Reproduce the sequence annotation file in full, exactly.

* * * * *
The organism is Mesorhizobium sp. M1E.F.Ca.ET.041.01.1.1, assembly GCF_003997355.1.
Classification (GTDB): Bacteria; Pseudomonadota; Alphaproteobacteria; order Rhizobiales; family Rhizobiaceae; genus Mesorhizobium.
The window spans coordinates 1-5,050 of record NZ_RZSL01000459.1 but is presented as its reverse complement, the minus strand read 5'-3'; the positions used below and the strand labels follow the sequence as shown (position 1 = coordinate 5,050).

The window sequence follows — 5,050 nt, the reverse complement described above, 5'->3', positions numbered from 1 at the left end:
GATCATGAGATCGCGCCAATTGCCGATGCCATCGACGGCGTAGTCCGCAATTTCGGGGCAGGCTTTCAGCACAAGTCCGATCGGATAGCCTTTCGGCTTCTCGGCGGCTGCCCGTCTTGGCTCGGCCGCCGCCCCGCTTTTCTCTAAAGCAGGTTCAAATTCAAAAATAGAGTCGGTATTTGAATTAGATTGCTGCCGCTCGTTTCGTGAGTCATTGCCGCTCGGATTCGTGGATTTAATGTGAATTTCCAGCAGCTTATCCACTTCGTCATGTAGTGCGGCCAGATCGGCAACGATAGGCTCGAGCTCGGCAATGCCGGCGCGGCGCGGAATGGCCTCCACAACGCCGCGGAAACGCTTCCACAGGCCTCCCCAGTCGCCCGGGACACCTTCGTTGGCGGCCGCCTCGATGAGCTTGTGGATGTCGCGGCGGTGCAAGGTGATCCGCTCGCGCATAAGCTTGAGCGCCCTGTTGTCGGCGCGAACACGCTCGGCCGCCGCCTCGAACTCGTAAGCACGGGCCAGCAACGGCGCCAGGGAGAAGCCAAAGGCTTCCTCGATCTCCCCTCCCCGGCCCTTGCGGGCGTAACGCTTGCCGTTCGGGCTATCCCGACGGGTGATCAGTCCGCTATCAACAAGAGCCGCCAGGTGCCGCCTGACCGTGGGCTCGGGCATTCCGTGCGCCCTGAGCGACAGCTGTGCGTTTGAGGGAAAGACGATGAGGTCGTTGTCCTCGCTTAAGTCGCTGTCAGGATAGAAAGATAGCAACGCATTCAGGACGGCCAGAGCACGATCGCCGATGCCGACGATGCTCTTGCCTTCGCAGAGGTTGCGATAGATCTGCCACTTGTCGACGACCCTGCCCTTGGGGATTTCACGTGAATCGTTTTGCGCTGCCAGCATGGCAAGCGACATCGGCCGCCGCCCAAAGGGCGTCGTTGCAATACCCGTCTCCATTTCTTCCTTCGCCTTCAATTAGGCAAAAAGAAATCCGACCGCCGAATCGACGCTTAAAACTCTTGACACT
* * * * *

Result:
The organism is Mesorhizobium sp. M1E.F.Ca.ET.041.01.1.1, assembly GCF_003997355.1.
Classification (GTDB): Bacteria; Pseudomonadota; Alphaproteobacteria; order Rhizobiales; family Rhizobiaceae; genus Mesorhizobium.
The window spans coordinates 1-5,050 of record NZ_RZSL01000459.1 but is presented as its reverse complement, the minus strand read 5'-3'; the positions used below and the strand labels follow the sequence as shown (position 1 = coordinate 5,050).

The window sequence follows — 5,050 nt, the reverse complement described above, 5'->3', positions numbered from 1 at the left end:
GATCATGAGATCGCGCCAATTGCCGATGCCATCGACGGCGTAGTCCGCAATTTCGGGGCAGGCTTTCAGCACAAGTCCGATCGGATAGCCTTTCGGCTTCTCGGCGGCTGCCCGTCTTGGCTCGGCCGCCGCCCCGCTTTTCTCTAAAGCAGGTTCAAATTCAAAAATAGAGTCGGTATTTGAATTAGATTGCTGCCGCTCGTTTCGTGAGTCATTGCCGCTCGGATTCGTGGATTTAATGTGAATTTCCAGCAGCTTATCCACTTCGTCATGTAGTGCGGCCAGATCGGCAACGATAGGCTCGAGCTCGGCAATGCCGGCGCGGCGCGGAATGGCCTCCACAACGCCGCGGAAACGCTTCCACAGGCCTCCCCAGTCGCCCGGGACACCTTCGTTGGCGGCCGCCTCGATGAGCTTGTGGATGTCGCGGCGGTGCAAGGTGATCCGCTCGCGCATAAGCTTGAGCGCCCTGTTGTCGGCGCGAACACGCTCGGCCGCCGCCTCGAACTCGTAAGCACGGGCCAGCAACGGCGCCAGGGAGAAGCCAAAGGCTTCCTCGATCTCCCCTCCCCGGCCCTTGCGGGCGTAACGCTTGCCGTTCGGGCTATCCCGACGGGTGATCAGTCCGCTATCAACAAGAGCCGCCAGGTGCCGCCTGACCGTGGGCTCGGGCATTCCGTGCGCCCTGAGCGACAGCTGTGCGTTTGAGGGAAAGACGATGAGGTCGTTGTCCTCGCTTAAGTCGCTGTCAGGATAGAAAGATAGCAACGCATTCAGGACGGCCAGAGCACGATCGCCGATGCCGACGATGCTCTTGCCTTCGCAGAGGTTGCGATAGATCTGCCACTTGTCGACGACCCTGCCCTTGGGGATTTCACGTGAATCGTTTTGCGCTGCCAGCATGGCAAGCGACATCGGCCGCCGCCCAAAGGGCGTCGTTGCAATACCCGTCTCCATTTCTTCCTTCGCCTTCAATTAGGCAAAAAGAAATCCGACCGCCGAATCGACGCTTAAAACTCTTGACACT